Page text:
In keeping with the historical music played by Heilung, here's a new prog rock concept album from Italy that's based on a romance of chivalry written in 1516 by Ludovico Ariosto. Sure, that's notably new if we compare it to a hymn to a Sumerian goddess uncovered in a Syrian archaelogical dig but it's not that new, not really. I live in Arizona nowadays. We've only been a state for a century and change. It's hard for anyone here, who isn't Native American, to imagine the year 1516.
But never mind that, this is a new album from Banco del Mutuo Soccorso, a clumsy name for one of the giants of RPI or "rock progressivo Italiano". I adored their 2019 album, Transiberiana, a return to the studio for them for the first time in a quarter of a century. Three years on and they're back again, with another absolute gem. The line-up is the same as last time out, and that means one of the founding members, Vittorio Nocenzi on keyboards, along with a line-up that's mostly younger than the band, only drummer Fabio Moresco, another child of the fifties, predating the seventies. Banco themselves were founded in 1969.
And, with that said, where do I start? This is a sprawling album, running seventy-six minutes. You'd thought the last one was long at fifty-three? This one is too long, which brings it down a little, but it's bursting with imagination for the majority of its running time and kept me utterly on the hop. It's great to hear a prog rock band actually being progressive in the way that prog rock bands used to be way back in the heyday instead of just complex and virtuosic. In fact, it's so progressive that I haven't quite grasped the album as a single entity yet. It's a lot to take in.
Instead, I'm busy grasping some of the individual tracks. La Pianura Rossa is the first highlight for me, a bouncy and playful gem which unfolds in unnamed movements, shifting mood on a dime and doing all sorts of things in between the jazzy opening and the introspective piano at the end. The way multiple voices combine to become quite the party is wonderful and the presence of the brass section that punctuate things is even more fun. With a tango-esque rhythm, it felt like I should be dancing to it rather than just moving in my chair, but that would be hard even if I could dance.
While there's so much going on within the album for me to see it as a single work after a couple of listens, the individual songs often flow nicely into each other. That soft piano that finishes out La Pianura Rossa continues into Serve Orlando Adesso, which works as a fantastic interlude between its predecessor and the next bouncy gem, Non Mi Spaventa Più L'Amore, but also as a ballad in its own right. The vocals are fine, but it's the guitar sections that impressed me, one calm, the other searing. And that searing guitar continues into Non Mi Spaventa Più L'Amore, another prog tango with neat contributions from accordion and frantic piano.
Many of these early songs are delights. Le Anime Deserte del Mondo starts out like a fresh ballad but it builds and builds until it fades out into a gloriously old school keyboard solo from Nocenzi. I particularly liked L'Isola Felice too, even if it includes a brief autotuned section to match a pulsing electronic backing. Beyond the guitars and layers of keyboards, there's glockenspiel here too and even what may like a lap steel to kick us off, alongside waves and whispering. Norway may well be taking over as the new prog rock nation but Italy clearly won't let the title go that easily, even if a sleepy England seems content to watch them duke it out right now.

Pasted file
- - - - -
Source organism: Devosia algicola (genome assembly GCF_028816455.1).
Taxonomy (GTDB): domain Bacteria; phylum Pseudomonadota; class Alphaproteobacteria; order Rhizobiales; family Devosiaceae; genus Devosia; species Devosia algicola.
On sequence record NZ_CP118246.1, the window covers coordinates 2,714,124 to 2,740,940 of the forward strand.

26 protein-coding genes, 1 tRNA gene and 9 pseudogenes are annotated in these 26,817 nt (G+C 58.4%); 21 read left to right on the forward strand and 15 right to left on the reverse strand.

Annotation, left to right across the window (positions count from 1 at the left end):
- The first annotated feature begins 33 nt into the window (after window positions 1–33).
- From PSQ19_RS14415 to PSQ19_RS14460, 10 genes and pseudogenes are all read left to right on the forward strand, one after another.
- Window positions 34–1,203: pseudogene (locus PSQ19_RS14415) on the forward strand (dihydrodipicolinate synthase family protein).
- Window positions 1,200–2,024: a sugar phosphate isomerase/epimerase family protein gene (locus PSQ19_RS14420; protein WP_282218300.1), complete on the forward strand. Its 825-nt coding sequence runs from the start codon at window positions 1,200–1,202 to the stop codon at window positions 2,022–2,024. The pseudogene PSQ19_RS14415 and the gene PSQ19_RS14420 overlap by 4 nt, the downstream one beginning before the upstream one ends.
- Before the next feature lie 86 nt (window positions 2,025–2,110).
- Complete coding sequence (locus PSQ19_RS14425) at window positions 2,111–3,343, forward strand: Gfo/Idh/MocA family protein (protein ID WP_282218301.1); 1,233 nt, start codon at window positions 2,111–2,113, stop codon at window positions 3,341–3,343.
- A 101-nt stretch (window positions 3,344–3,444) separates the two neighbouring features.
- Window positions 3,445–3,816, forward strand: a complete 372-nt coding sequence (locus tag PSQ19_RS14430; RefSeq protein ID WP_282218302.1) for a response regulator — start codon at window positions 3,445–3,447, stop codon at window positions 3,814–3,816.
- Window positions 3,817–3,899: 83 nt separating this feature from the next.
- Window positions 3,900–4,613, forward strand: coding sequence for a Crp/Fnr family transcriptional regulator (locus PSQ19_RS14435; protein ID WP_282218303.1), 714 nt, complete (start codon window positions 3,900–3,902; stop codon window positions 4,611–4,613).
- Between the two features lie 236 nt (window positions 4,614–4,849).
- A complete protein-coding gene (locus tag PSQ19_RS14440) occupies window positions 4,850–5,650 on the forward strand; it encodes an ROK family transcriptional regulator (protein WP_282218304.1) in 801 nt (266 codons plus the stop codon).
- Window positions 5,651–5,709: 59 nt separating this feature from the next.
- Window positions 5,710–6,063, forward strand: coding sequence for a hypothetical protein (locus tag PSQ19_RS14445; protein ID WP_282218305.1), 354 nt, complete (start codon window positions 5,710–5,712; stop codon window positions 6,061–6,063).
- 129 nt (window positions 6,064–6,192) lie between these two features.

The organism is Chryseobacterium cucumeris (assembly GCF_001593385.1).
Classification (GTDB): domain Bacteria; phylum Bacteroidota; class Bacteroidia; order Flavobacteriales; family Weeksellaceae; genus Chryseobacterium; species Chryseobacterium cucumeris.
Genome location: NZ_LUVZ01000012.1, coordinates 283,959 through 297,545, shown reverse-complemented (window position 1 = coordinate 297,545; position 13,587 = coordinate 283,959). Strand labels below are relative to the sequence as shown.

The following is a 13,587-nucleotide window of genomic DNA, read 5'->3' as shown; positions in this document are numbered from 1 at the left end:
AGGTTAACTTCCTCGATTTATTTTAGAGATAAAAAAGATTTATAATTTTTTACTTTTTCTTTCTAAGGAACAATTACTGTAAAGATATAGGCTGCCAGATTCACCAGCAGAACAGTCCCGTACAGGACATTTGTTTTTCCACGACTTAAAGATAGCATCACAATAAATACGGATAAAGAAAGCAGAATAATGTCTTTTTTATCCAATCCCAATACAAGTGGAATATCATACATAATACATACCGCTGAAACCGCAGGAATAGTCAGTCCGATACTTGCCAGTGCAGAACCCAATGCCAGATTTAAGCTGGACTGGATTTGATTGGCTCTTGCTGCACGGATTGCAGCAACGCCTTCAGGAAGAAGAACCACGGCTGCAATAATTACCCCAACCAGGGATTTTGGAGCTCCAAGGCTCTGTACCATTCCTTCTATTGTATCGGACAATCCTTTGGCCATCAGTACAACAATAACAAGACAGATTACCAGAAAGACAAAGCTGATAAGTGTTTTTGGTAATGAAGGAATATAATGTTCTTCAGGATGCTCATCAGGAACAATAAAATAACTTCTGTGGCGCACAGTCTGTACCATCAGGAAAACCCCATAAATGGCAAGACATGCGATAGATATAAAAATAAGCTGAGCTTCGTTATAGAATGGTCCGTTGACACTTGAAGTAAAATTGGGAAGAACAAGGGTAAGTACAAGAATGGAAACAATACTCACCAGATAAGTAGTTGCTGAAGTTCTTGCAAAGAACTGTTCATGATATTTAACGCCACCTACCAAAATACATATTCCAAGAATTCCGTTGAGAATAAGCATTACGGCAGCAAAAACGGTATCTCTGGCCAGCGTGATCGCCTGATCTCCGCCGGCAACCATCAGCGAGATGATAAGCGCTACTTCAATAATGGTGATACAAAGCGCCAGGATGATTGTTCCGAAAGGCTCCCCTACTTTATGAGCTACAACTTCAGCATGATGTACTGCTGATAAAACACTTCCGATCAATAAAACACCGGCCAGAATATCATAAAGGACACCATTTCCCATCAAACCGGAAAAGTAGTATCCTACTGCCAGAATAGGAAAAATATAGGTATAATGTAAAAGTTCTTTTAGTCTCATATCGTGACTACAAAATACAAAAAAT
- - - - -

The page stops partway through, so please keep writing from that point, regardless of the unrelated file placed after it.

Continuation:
I preferred the first half to the second, but there are gems to be found there too. In fact, I doubt a few more listens will allow anything to depose La Maldicenza as my favourite piece here. It's a prowling gem that is not willing to be ignored. It's a storm of a track in a completely different way to how that would be normally meant. It doesn't drive incessantly onwards and destroy us, but it does rattle everything in its path. And, talking of rattling, I have no idea what the rattle is late in the first half but of the song but it's a wild sound amidst a whole bundle of wild sounds. What a piece! Oh, and I should add that the storm passes and the second half is a beautiful evocation of petrichor.
Italian prog tends to be less about a tie to folk music and more about a tie to classical music, even opera—hey, check out Nova Malà Strana if that perks up your ears—and there's a lot of classical in Nocenzi's keyboards and some less acrobatic opera in Tony D'Alessio's vocals. Some of these songs, starting with La Pianura Rossa, feel like they should have a visual element to them that I don't get when listening to an album. I don't think they could stage this entire thing as a rock opera, but the first half and some of the second would work with that sort of visual accompaniment.
The epic of the album is Moon Suite, hence why the planet Earth on the last cover has become the Moon on this one. I like it, but it's far from my favourite song here, playing to me like an attempt to write an Italian Yes song. It's more adventurous than Yes are nowadays and I adore some of the old school keyboard work Nocenzi throws into it, but I think I prefer the previous track that serves as a sort of intro to it. That's Non Credere Alla Luna and it features both a wailing saxophone and a Mark Knopfler-esque guitar. It may be my favourite song here after La Maldicenza.
The caveat to everything I've said is that I should underline that I need to listen to this more. It's a busy album and a long one and, as enjoyable as it is, I haven't scratched the surface after a couple of listens. This is easily an 8/10 but I may well up that to a 9/10 after listening to it more. Whatever I do, it's highly recommended, as is its predecessor, Transiberiana. This band are on top form right now and you should check them out.